Greg: It is. And I kind of chuckle because my son is in, an arts collective school in their program. And so when it comes for awards, it's actually quite hilarious. Well, it's not, but it's very interesting because who are the students who get most of the awards? It's the arts collective students because they have dance, drama, visual art.

It's very interesting. They will get a certificate of merit if their mark is 92 percent higher. So [00:23:00] you get all these students who are in the program that last year they got it for out of 12 classes or 13 classes. My son missed one of the classes. That course is for the year that he didn't get above 92 in.

And he said, Oh, I could have had 14 if I only, you know, and I think his mark was 91. 5 or something in that class. And they just, I thought, Oh, come on. That's just mean. But it's a very interesting, the proof is there. The proof is there, and we just need to advocate more for it. 

Hannah: One final question. Before we start to wrap this up. I think we need to start to move toward the end of this conversation before my brain is just completely overloaded. But just to kind of put a bow on all of this research as it pertains to teaching, how are you using all of this research? We've touched on it a little bit, here and there, about understanding and having more patience and being able [00:24:00] to see what our students are going through at different ages. But is there anything else that you would like to talk about about how you use the research in your teaching specifically?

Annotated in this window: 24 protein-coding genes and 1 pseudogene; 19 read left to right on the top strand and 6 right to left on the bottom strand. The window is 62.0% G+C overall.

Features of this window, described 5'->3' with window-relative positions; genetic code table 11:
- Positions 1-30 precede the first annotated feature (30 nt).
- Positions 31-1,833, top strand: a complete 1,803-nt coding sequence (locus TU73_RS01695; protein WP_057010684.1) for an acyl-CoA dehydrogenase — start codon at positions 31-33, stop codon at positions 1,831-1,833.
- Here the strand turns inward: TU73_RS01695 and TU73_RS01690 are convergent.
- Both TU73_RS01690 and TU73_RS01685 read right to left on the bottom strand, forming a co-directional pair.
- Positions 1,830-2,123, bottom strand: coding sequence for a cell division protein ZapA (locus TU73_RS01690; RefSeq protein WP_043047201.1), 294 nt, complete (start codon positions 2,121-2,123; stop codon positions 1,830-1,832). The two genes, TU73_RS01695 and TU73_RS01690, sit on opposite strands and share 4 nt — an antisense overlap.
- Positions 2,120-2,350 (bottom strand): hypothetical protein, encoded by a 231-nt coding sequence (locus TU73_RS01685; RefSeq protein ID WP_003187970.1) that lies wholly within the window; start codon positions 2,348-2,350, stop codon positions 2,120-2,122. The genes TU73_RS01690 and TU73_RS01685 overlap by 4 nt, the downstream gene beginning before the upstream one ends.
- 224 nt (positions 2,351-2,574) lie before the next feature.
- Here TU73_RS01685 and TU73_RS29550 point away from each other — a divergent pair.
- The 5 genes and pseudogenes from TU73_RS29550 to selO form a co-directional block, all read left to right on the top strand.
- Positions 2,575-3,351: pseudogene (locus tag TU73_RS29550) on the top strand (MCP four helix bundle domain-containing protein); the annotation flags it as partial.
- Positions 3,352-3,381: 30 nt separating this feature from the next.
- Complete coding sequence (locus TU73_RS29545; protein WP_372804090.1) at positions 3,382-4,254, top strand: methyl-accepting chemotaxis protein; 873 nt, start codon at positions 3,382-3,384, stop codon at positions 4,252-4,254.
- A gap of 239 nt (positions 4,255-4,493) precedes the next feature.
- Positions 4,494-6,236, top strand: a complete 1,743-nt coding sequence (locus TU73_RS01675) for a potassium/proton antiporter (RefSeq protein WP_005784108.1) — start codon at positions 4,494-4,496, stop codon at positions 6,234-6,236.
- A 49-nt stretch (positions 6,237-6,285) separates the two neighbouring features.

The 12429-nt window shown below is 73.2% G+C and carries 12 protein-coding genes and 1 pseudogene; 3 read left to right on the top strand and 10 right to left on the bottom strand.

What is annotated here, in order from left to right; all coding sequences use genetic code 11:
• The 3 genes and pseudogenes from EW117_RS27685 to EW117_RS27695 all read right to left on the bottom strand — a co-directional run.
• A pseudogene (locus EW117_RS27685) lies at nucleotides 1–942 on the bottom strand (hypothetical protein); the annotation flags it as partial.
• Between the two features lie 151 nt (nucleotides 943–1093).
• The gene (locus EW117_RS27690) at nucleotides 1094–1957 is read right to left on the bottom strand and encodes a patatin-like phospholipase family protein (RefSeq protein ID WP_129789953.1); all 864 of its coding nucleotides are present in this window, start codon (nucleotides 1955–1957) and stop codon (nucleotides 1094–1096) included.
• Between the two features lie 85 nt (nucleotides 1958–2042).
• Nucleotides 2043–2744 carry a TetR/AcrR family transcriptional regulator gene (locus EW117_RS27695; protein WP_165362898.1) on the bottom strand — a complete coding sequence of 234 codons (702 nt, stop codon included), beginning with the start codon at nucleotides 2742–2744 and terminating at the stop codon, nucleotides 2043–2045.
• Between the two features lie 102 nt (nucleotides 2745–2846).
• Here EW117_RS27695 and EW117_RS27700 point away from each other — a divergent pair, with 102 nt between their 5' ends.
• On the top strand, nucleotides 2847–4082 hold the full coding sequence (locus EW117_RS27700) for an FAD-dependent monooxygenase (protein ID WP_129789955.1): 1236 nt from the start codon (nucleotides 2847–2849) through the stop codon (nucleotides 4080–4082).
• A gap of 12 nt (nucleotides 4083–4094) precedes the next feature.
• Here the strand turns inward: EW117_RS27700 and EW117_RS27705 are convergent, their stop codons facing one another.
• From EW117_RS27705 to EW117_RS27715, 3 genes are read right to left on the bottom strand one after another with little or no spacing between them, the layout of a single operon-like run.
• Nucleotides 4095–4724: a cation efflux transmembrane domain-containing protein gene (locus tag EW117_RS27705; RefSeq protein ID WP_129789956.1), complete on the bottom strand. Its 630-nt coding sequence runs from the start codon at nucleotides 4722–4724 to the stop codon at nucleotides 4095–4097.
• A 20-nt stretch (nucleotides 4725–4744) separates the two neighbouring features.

Greg: I think because I understand it more, I know why we shouldn't be doing certain things, or why students shouldn't be doing certain things. I have to say, since I've started teaching using Music Learning Theory, the amount of mistakes my students have are far less than what has been in my traditional teaching.

I still get some transfer students. I still get where they kind of play mistakes, and they will play mistakes over and over and over. They'll come to the lesson and they'll say, I always make that mistake. Well, that's just a huge red flag. Well, what are you going to do so that you don't always? But when it comes to mistakes, Hebb's law. There's this law from Hebb who says, neurons that, fire together, wire together. A lot of times, [00:25:00] if mistakes are made, I remember a friend in university saying, you know what ends up happening in music lessons is that you correct in the first, second lesson of the year, you correct everything that they were doing wrong, only for them to repeat all those mistakes at the very end of the year again. And it's because, if you're continuously making the same mistake, those neurons, those motor cortex neurons, and the other neurons, they're going to start wiring together. And so they will fire together. So some mistakes are hard to get rid of. In some of those cases, I just say, this piece is done.

Because we've just gone too far with it. We've allowed it to happen too much. I don't now, but in the past, before I kind of realized. In the same thing, repeating passages over and over in the same way. Like sometimes we'll say that you need to practice that 10 times. You need to do that 20 times.